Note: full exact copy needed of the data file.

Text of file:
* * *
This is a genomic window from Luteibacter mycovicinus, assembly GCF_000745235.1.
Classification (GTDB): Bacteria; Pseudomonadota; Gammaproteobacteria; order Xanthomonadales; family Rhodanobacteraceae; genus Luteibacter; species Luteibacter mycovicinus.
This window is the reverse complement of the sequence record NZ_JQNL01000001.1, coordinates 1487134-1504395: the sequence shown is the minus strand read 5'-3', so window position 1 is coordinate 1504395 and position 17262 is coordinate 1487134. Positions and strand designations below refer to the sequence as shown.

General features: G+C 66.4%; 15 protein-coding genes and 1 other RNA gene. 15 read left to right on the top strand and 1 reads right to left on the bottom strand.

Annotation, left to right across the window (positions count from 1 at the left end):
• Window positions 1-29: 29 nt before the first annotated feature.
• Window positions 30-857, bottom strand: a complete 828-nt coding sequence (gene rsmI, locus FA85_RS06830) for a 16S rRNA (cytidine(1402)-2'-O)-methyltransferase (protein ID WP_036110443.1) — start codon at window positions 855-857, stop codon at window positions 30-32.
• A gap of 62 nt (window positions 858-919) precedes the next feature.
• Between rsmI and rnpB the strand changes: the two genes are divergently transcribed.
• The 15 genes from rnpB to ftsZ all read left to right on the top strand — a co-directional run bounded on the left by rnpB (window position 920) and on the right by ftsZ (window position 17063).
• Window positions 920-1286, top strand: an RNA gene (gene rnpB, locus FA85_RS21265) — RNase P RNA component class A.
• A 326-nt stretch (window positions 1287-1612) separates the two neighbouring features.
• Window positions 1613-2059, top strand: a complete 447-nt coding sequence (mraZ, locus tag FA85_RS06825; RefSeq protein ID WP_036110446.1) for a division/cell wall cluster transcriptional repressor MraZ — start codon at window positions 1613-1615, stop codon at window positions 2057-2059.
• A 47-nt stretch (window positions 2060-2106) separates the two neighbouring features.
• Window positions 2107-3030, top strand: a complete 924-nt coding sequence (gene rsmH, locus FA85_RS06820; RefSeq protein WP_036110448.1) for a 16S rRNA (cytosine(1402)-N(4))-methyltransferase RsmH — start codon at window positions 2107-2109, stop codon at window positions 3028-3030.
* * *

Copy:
This is a genomic window from Luteibacter mycovicinus, assembly GCF_000745235.1.
Classification (GTDB): Bacteria; Pseudomonadota; Gammaproteobacteria; order Xanthomonadales; family Rhodanobacteraceae; genus Luteibacter; species Luteibacter mycovicinus.
This window is the reverse complement of the sequence record NZ_JQNL01000001.1, coordinates 1487134-1504395: the sequence shown is the minus strand read 5'-3', so window position 1 is coordinate 1504395 and position 17262 is coordinate 1487134. Positions and strand designations below refer to the sequence as shown.

General features: G+C 66.4%; 15 protein-coding genes and 1 other RNA gene. 15 read left to right on the top strand and 1 reads right to left on the bottom strand.

Annotation, left to right across the window (positions count from 1 at the left end):
• Window positions 1-29: 29 nt before the first annotated feature.
• Window positions 30-857, bottom strand: a complete 828-nt coding sequence (gene rsmI, locus FA85_RS06830) for a 16S rRNA (cytidine(1402)-2'-O)-methyltransferase (protein ID WP_036110443.1) — start codon at window positions 855-857, stop codon at window positions 30-32.
• A gap of 62 nt (window positions 858-919) precedes the next feature.
• Between rsmI and rnpB the strand changes: the two genes are divergently transcribed.
• The 15 genes from rnpB to ftsZ all read left to right on the top strand — a co-directional run bounded on the left by rnpB (window position 920) and on the right by ftsZ (window position 17063).
• Window positions 920-1286, top strand: an RNA gene (gene rnpB, locus FA85_RS21265) — RNase P RNA component class A.
• A 326-nt stretch (window positions 1287-1612) separates the two neighbouring features.
• Window positions 1613-2059, top strand: a complete 447-nt coding sequence (mraZ, locus tag FA85_RS06825; RefSeq protein ID WP_036110446.1) for a division/cell wall cluster transcriptional repressor MraZ — start codon at window positions 1613-1615, stop codon at window positions 2057-2059.
• A 47-nt stretch (window positions 2060-2106) separates the two neighbouring features.
• Window positions 2107-3030, top strand: a complete 924-nt coding sequence (gene rsmH, locus FA85_RS06820; RefSeq protein WP_036110448.1) for a 16S rRNA (cytosine(1402)-N(4))-methyltransferase RsmH — start codon at window positions 2107-2109, stop codon at window positions 3028-3030.